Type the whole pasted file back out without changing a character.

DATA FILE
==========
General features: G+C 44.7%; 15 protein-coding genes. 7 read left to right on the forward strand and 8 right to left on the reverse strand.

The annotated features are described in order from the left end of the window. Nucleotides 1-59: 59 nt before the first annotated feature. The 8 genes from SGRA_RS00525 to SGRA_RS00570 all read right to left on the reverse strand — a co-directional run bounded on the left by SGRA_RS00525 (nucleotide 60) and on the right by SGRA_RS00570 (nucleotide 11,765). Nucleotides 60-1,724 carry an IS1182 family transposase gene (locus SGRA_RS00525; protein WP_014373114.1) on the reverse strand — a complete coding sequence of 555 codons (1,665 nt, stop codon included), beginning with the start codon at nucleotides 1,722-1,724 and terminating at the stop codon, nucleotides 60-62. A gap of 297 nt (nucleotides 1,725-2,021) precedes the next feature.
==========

General features: G+C 44.7%; 15 protein-coding genes. 7 read left to right on the forward strand and 8 right to left on the reverse strand.

The annotated features are described in order from the left end of the window. Nucleotides 1-59: 59 nt before the first annotated feature. The 8 genes from SGRA_RS00525 to SGRA_RS00570 all read right to left on the reverse strand — a co-directional run bounded on the left by SGRA_RS00525 (nucleotide 60) and on the right by SGRA_RS00570 (nucleotide 11,765). Nucleotides 60-1,724 carry an IS1182 family transposase gene (locus SGRA_RS00525; protein WP_014373114.1) on the reverse strand — a complete coding sequence of 555 codons (1,665 nt, stop codon included), beginning with the start codon at nucleotides 1,722-1,724 and terminating at the stop codon, nucleotides 60-62. A gap of 297 nt (nucleotides 1,725-2,021) precedes the next feature.